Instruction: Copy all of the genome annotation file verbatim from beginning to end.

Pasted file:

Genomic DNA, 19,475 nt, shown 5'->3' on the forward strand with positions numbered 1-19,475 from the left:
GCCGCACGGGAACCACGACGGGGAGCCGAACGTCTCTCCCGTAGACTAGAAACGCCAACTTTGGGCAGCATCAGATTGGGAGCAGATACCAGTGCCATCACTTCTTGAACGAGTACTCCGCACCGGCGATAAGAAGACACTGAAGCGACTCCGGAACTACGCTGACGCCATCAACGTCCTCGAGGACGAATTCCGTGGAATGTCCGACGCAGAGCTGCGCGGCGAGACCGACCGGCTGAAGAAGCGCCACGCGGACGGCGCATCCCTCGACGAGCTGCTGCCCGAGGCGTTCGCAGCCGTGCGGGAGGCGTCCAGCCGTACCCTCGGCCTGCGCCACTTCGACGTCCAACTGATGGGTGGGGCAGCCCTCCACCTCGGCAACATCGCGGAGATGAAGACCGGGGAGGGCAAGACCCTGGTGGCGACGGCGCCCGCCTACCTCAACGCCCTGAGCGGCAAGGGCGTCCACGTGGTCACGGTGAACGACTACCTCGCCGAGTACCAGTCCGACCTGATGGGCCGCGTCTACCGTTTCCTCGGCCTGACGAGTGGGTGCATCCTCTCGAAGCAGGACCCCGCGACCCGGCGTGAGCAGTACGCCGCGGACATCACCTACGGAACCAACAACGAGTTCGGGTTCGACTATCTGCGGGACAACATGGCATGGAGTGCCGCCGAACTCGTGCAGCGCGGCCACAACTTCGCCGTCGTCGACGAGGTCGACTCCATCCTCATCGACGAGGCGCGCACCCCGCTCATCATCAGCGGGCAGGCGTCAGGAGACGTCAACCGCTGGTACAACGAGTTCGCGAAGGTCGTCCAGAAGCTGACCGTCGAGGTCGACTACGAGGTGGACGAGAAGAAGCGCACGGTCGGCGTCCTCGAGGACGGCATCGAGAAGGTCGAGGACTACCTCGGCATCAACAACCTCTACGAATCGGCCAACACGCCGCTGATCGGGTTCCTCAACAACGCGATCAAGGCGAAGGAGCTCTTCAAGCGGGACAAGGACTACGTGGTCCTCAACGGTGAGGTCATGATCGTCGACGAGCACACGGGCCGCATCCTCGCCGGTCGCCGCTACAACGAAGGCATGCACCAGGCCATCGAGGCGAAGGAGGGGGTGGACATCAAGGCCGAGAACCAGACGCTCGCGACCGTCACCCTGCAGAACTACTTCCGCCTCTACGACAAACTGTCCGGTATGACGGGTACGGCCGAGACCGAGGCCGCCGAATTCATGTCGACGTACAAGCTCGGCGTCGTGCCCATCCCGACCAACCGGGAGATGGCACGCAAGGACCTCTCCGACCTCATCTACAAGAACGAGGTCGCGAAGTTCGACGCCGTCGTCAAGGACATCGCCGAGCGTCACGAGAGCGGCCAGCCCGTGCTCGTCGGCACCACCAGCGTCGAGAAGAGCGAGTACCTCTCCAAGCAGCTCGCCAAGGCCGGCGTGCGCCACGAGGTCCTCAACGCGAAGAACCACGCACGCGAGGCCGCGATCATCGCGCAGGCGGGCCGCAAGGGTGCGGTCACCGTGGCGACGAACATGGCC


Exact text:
Genomic DNA, 19,475 nt, shown 5'->3' on the forward strand with positions numbered 1-19,475 from the left:
GCCGCACGGGAACCACGACGGGGAGCCGAACGTCTCTCCCGTAGACTAGAAACGCCAACTTTGGGCAGCATCAGATTGGGAGCAGATACCAGTGCCATCACTTCTTGAACGAGTACTCCGCACCGGCGATAAGAAGACACTGAAGCGACTCCGGAACTACGCTGACGCCATCAACGTCCTCGAGGACGAATTCCGTGGAATGTCCGACGCAGAGCTGCGCGGCGAGACCGACCGGCTGAAGAAGCGCCACGCGGACGGCGCATCCCTCGACGAGCTGCTGCCCGAGGCGTTCGCAGCCGTGCGGGAGGCGTCCAGCCGTACCCTCGGCCTGCGCCACTTCGACGTCCAACTGATGGGTGGGGCAGCCCTCCACCTCGGCAACATCGCGGAGATGAAGACCGGGGAGGGCAAGACCCTGGTGGCGACGGCGCCCGCCTACCTCAACGCCCTGAGCGGCAAGGGCGTCCACGTGGTCACGGTGAACGACTACCTCGCCGAGTACCAGTCCGACCTGATGGGCCGCGTCTACCGTTTCCTCGGCCTGACGAGTGGGTGCATCCTCTCGAAGCAGGACCCCGCGACCCGGCGTGAGCAGTACGCCGCGGACATCACCTACGGAACCAACAACGAGTTCGGGTTCGACTATCTGCGGGACAACATGGCATGGAGTGCCGCCGAACTCGTGCAGCGCGGCCACAACTTCGCCGTCGTCGACGAGGTCGACTCCATCCTCATCGACGAGGCGCGCACCCCGCTCATCATCAGCGGGCAGGCGTCAGGAGACGTCAACCGCTGGTACAACGAGTTCGCGAAGGTCGTCCAGAAGCTGACCGTCGAGGTCGACTACGAGGTGGACGAGAAGAAGCGCACGGTCGGCGTCCTCGAGGACGGCATCGAGAAGGTCGAGGACTACCTCGGCATCAACAACCTCTACGAATCGGCCAACACGCCGCTGATCGGGTTCCTCAACAACGCGATCAAGGCGAAGGAGCTCTTCAAGCGGGACAAGGACTACGTGGTCCTCAACGGTGAGGTCATGATCGTCGACGAGCACACGGGCCGCATCCTCGCCGGTCGCCGCTACAACGAAGGCATGCACCAGGCCATCGAGGCGAAGGAGGGGGTGGACATCAAGGCCGAGAACCAGACGCTCGCGACCGTCACCCTGCAGAACTACTTCCGCCTCTACGACAAACTGTCCGGTATGACGGGTACGGCCGAGACCGAGGCCGCCGAATTCATGTCGACGTACAAGCTCGGCGTCGTGCCCATCCCGACCAACCGGGAGATGGCACGCAAGGACCTCTCCGACCTCATCTACAAGAACGAGGTCGCGAAGTTCGACGCCGTCGTCAAGGACATCGCCGAGCGTCACGAGAGCGGCCAGCCCGTGCTCGTCGGCACCACCAGCGTCGAGAAGAGCGAGTACCTCTCCAAGCAGCTCGCCAAGGCCGGCGTGCGCCACGAGGTCCTCAACGCGAAGAACCACGCACGCGAGGCCGCGATCATCGCGCAGGCGGGCCGCAAGGGTGCGGTCACCGTGGCGACGAACATGGCC